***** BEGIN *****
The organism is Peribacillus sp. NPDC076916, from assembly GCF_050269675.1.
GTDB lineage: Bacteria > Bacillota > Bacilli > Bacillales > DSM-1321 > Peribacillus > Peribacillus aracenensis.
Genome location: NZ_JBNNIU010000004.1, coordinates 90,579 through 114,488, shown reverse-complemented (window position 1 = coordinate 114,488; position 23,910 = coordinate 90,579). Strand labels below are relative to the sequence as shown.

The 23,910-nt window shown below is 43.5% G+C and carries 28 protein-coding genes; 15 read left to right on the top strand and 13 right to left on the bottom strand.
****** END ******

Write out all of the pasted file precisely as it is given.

The organism is Peribacillus sp. NPDC076916, from assembly GCF_050269675.1.
GTDB lineage: Bacteria > Bacillota > Bacilli > Bacillales > DSM-1321 > Peribacillus > Peribacillus aracenensis.
Genome location: NZ_JBNNIU010000004.1, coordinates 90,579 through 114,488, shown reverse-complemented (window position 1 = coordinate 114,488; position 23,910 = coordinate 90,579). Strand labels below are relative to the sequence as shown.

The 23,910-nt window shown below is 43.5% G+C and carries 28 protein-coding genes; 15 read left to right on the top strand and 13 right to left on the bottom strand.